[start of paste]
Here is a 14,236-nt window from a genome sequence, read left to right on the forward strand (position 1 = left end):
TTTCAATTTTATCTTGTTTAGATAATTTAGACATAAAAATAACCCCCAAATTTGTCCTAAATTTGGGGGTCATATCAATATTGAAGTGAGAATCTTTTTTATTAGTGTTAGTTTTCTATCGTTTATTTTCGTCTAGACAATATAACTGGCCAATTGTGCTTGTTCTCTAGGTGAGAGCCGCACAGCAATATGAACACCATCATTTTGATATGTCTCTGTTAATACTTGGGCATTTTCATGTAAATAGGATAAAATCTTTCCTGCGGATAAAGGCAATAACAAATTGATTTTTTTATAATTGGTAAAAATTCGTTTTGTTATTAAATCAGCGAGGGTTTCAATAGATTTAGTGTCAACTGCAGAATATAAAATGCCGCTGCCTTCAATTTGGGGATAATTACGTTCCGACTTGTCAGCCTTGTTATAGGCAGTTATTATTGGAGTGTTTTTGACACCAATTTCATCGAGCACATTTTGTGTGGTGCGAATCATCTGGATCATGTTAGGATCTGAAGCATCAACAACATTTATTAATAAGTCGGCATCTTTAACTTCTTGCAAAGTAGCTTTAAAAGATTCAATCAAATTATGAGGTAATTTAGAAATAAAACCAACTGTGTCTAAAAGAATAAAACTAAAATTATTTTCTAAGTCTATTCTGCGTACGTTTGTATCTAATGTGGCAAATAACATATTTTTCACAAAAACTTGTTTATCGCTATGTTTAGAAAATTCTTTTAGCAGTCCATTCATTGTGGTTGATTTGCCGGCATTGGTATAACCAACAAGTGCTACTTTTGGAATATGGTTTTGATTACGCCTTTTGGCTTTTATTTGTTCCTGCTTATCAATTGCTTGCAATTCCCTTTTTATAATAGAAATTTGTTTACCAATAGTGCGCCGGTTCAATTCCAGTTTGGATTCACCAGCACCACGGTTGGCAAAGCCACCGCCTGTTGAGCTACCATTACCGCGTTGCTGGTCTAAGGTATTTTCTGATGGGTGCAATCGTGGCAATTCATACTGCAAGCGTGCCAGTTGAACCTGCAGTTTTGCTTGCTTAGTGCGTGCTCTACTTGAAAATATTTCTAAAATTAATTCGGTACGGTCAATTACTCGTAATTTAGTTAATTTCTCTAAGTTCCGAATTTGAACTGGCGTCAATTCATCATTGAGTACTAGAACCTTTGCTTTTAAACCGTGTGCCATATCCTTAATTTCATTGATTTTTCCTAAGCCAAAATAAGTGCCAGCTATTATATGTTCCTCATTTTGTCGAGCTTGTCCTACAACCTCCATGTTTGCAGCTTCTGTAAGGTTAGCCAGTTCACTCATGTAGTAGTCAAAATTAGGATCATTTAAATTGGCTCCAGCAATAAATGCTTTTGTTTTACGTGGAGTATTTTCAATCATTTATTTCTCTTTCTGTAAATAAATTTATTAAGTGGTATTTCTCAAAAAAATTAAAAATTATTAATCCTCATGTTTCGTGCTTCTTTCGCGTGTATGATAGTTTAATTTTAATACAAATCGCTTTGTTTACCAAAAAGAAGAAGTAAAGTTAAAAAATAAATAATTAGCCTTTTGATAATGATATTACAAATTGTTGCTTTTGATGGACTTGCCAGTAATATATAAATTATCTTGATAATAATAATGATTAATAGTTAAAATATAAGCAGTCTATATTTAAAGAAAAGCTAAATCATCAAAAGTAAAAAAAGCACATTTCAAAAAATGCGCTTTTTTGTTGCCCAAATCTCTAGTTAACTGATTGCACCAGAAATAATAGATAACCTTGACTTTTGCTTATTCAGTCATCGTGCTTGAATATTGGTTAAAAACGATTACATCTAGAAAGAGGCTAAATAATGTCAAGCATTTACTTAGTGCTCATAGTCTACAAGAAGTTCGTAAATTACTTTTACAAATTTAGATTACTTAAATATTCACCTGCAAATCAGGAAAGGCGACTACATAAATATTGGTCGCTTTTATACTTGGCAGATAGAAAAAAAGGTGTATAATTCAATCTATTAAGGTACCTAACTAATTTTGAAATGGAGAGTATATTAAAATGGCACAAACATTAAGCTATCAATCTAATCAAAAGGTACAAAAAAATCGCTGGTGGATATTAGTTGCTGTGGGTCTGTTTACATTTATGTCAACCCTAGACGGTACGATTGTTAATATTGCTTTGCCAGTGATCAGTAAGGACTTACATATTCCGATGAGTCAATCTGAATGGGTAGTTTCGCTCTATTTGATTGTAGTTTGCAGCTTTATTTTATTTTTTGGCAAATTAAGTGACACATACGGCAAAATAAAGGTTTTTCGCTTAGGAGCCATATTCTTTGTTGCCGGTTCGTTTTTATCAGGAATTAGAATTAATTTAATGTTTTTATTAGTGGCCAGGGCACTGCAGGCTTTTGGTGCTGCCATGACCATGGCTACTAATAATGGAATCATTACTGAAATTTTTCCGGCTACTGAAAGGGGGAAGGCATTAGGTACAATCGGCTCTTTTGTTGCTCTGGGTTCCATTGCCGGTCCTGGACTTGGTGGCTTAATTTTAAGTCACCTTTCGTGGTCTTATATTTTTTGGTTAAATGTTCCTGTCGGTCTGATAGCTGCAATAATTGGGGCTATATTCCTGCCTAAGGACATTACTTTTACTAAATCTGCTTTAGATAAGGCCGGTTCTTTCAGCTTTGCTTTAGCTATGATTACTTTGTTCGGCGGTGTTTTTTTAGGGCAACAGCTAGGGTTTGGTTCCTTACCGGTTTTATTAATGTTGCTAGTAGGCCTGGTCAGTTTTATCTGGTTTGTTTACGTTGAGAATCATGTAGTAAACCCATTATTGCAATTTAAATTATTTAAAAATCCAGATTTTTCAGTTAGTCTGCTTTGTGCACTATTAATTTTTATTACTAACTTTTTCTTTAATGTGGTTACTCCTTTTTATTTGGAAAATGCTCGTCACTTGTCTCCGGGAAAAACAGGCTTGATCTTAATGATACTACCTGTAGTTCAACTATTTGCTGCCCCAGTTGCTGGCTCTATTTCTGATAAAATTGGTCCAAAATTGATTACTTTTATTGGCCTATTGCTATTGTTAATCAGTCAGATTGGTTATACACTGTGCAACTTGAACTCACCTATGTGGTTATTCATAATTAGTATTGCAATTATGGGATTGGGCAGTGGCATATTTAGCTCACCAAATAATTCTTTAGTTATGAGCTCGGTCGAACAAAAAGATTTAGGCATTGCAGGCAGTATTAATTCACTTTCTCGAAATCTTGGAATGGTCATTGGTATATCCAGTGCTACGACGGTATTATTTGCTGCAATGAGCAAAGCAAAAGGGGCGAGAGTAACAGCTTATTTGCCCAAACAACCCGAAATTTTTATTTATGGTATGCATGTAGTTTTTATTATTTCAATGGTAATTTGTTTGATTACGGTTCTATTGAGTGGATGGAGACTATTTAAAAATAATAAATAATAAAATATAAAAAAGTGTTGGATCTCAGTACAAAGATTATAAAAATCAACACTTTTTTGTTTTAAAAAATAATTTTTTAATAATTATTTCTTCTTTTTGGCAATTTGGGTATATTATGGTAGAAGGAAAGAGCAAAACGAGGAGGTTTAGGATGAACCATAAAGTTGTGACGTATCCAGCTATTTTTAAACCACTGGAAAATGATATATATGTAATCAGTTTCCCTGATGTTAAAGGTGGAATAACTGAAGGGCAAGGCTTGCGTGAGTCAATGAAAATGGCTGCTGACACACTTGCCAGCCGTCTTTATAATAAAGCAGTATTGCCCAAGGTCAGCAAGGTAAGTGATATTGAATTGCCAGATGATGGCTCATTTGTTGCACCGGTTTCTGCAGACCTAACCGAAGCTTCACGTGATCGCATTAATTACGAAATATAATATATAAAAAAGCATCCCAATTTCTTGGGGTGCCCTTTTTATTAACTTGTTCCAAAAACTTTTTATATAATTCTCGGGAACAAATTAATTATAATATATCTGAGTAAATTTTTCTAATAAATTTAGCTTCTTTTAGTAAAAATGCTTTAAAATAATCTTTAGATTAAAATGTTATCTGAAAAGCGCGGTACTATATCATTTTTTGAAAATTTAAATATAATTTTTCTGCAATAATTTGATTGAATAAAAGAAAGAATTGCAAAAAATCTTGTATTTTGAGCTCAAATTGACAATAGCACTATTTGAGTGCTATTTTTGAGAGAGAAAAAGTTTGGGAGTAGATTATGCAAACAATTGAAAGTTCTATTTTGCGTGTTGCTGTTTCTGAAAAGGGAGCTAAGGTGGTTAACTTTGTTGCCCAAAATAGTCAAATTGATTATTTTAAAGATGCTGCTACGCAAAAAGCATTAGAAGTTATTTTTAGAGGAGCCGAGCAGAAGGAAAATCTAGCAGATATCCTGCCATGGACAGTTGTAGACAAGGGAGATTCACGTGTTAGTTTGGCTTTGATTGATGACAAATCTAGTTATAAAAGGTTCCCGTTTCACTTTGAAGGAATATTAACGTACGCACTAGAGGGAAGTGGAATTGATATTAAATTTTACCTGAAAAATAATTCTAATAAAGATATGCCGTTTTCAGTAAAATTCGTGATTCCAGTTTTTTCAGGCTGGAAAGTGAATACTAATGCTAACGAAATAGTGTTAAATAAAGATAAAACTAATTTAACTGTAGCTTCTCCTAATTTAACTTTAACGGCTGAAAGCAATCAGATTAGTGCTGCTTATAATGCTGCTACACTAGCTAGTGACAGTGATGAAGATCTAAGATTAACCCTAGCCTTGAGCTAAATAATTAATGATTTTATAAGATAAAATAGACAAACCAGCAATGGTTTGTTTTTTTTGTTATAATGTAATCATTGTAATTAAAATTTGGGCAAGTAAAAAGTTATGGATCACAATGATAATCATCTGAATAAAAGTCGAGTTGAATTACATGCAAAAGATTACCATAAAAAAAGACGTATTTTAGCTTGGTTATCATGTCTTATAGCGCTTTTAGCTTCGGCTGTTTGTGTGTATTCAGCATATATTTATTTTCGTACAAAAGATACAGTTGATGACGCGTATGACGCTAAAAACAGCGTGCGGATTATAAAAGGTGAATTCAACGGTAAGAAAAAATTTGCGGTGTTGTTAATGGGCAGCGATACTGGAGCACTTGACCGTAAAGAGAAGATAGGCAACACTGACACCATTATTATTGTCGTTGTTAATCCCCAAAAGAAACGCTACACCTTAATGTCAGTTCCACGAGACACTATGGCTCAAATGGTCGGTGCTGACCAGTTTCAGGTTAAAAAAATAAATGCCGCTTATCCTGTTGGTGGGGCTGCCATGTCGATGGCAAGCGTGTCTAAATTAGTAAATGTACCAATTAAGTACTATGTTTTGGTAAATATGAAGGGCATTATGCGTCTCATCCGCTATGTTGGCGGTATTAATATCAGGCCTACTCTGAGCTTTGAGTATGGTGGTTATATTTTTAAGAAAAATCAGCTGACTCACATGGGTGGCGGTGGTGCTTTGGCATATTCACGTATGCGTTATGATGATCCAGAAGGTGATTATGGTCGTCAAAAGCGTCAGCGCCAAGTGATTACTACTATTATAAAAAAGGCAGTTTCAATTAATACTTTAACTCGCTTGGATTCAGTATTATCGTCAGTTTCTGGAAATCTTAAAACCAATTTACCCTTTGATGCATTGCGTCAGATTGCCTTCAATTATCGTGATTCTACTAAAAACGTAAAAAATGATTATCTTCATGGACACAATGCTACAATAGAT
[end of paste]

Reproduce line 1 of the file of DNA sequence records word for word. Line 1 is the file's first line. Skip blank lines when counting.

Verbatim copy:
Here is a 14,236-nt window from a genome sequence, read left to right on the forward strand (position 1 = left end):